Sunday, October 20, 2013

Security Measures in Power Grids – often ignored

Vulnerabilities in the automation of power grids are more often on the radar screen of information and control system experts. It seems that some people are using the situation of aging infrastructures to make money with finger-pointing to the vulnerabilities of implementations of protocols like DNP3 or others. Or is it just fun to discover “holes” in the often low level secured information and communication systems?

Click HERE for a report (Electrical Grid Is Called Vulnerable to Power Shutdown) in The New York Times.

There are – in my view – two crucial issues (among other) when it comes to security measures for information exchange systems in power systems:

1. Lack in Expertise
2. Lack in Resources

There are a lot of discussions regarding aging infrastructures these days. I hope the discussions will have a real impact of securing our infrastructures, especially the electrical power system delivery systems!

Open standard protocols allow remote access to a lot of critical systems like substations or power generation sites. ENEL (Italian Power Company) operates some 400.000 Substations worldwide – some 100.000 are remotely monitored. So, 300.000 substations cannot be reached by protocols. Hundreds of protocols may be in use in the power industry. This makes it quite hard to easily break into most of the substations worldwide. With the application of standards like IEC 60870-5-104, DNP3, Modbus IP, or IEC 61850 this will change soon.

The most secure protocol is the protocol that has never implemented or used! With the acceptance of a few open protocols it is quite obvious that security measures HAVE to be put in place to secure the information exchange to some reasonable degree!

Stakeholders of power utilities have to become MORE aware of the situation of the vulnerabilities in the automation of power grids! A aging bridge may be closed – and you have to detour a bit … but a blackout of a part of the electrical power delivery system due to a lack in security may end in a crucial disaster, leaving us out of power for hours and even days.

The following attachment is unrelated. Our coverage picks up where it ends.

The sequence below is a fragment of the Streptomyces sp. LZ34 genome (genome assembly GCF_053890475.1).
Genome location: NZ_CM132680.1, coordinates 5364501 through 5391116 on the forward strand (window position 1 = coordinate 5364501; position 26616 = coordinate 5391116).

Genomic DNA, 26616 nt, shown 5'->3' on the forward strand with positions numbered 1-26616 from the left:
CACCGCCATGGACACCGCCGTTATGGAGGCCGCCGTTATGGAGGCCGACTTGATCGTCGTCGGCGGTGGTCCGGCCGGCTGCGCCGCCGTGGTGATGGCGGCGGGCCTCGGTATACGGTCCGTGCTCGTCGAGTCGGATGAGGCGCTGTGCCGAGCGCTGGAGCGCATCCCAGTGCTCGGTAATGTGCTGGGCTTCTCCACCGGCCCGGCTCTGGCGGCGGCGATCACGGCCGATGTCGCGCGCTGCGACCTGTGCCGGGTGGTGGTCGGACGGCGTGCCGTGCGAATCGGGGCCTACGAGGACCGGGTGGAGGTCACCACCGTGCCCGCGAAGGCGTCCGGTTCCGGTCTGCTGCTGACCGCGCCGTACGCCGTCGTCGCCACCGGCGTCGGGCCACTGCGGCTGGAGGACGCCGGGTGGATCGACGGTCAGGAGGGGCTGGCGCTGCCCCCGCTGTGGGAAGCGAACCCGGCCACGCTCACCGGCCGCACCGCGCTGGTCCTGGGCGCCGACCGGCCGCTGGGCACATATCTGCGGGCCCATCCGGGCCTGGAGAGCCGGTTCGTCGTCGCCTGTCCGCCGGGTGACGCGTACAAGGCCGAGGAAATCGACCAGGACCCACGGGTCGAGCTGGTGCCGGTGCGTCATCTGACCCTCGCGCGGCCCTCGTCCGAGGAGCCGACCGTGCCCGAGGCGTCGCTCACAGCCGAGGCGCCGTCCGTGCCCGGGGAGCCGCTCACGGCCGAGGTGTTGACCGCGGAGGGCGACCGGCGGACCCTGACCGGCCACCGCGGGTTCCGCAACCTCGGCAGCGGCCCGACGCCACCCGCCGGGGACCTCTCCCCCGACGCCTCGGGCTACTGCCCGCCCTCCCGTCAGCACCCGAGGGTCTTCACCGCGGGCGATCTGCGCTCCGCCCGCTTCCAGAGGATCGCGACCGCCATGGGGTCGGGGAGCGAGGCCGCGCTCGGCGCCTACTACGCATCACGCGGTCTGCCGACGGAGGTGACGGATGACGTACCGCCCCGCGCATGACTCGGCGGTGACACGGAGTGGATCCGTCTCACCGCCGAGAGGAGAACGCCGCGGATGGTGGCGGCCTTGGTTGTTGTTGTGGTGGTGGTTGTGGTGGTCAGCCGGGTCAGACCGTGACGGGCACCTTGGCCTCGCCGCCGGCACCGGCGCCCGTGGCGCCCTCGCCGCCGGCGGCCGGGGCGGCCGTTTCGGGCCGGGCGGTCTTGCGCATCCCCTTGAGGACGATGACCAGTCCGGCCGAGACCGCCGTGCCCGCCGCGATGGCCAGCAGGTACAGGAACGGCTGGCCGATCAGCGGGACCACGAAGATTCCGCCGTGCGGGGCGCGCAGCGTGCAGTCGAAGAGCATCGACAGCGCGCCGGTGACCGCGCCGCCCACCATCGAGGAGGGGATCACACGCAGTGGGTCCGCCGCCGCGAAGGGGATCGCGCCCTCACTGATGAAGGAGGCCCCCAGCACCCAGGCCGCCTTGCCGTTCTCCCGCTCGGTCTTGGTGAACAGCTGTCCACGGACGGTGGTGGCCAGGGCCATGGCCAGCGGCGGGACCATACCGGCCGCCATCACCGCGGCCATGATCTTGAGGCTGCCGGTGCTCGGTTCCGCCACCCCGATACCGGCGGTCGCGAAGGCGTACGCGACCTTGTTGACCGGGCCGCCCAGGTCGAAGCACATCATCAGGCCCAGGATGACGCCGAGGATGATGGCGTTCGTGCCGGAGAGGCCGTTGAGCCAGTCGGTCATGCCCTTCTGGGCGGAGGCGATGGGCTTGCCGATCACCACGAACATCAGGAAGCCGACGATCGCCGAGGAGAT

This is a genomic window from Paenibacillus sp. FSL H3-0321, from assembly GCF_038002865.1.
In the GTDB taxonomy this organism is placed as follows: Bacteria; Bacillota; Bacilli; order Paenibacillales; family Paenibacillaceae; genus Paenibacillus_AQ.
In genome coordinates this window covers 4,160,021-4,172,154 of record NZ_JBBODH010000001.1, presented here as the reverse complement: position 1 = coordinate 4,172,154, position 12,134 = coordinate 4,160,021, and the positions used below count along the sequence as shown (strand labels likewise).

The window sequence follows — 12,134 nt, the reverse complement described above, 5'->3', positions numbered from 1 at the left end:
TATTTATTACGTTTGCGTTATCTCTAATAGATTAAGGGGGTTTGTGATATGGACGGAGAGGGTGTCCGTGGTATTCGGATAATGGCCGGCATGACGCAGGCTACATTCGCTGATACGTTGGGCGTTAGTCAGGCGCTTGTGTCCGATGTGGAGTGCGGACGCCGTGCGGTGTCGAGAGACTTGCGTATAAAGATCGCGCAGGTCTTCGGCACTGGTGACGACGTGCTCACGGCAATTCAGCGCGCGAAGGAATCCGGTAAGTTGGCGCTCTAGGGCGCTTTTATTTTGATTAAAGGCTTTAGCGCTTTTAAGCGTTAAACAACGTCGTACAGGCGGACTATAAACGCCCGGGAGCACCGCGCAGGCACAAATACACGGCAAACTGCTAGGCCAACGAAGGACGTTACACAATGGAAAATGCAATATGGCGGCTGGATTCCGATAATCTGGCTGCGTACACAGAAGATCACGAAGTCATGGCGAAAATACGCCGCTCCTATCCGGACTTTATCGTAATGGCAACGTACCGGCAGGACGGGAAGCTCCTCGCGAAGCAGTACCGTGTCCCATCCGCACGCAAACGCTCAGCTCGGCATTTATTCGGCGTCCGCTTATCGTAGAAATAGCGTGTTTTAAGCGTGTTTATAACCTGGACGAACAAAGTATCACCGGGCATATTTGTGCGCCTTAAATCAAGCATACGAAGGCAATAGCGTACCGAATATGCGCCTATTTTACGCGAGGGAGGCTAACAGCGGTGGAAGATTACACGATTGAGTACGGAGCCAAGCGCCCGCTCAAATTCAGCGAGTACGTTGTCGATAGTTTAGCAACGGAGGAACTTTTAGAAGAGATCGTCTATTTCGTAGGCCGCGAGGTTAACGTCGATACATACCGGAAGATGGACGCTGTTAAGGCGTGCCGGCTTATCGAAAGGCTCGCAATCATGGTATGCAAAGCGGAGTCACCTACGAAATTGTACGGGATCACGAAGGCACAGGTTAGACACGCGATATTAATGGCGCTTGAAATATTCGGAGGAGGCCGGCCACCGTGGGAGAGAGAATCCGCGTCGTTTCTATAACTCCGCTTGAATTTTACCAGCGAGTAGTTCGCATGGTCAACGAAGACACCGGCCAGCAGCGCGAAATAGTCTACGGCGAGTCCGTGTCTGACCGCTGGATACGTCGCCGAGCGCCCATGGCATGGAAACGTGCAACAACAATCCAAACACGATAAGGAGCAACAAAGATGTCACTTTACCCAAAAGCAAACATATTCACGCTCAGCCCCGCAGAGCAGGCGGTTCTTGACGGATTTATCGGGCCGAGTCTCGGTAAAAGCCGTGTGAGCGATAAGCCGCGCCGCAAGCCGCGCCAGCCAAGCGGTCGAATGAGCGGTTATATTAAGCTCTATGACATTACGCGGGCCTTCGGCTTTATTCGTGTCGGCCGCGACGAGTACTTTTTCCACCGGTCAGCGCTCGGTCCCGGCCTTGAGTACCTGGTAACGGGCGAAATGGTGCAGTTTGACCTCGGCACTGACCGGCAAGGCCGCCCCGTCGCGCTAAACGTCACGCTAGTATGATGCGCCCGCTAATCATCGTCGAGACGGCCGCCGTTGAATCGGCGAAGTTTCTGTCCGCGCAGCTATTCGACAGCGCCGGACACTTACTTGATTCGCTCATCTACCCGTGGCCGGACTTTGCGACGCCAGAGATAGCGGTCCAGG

It is worth to spend more time and resources in securing all our infrastructures – first of all the electric power delivery system. Without power: no telecommunications, no transportation, no …

The well known IEC 61850 platform “BECK IPC Chip” used in many applications provides secure communication as integrated part of the real-time operating system!

It is not sufficient to know that IEDs are available that provide a reasonable level of security: YOU MUST understand and USE such solutions!!

The architecture of the chip includes security measures:


Click HERE to request more information on the security measures implemented in the RTOS and applicable for IEC 6870-5-104 and IEC 61850.

There is no need to wait for secure IEC 61850 communication! It is here.

1 comment:

Anonymous said...

I don't think it's just as well.
Since talk of Italy for what I can say publicly the issue of security is taken seriously. Many of the projects that are developing have some requirement to protect safety standards such as goose traffic carried in the geographical area between the primary and secondary substation substation and in general this is done using network equipment including routers with industrial characteristics. many of these devices have and must comply with industrial characteristics and operating systems have very often similar to realtime operating systems. The problem as usual is a problem that is not about the technology but the assessment of costs to innovate and build new devices needed to automation as rtu, fpi, or as in some projects some new devices built to do voltage regulation along the power line.
Tullio Zannoni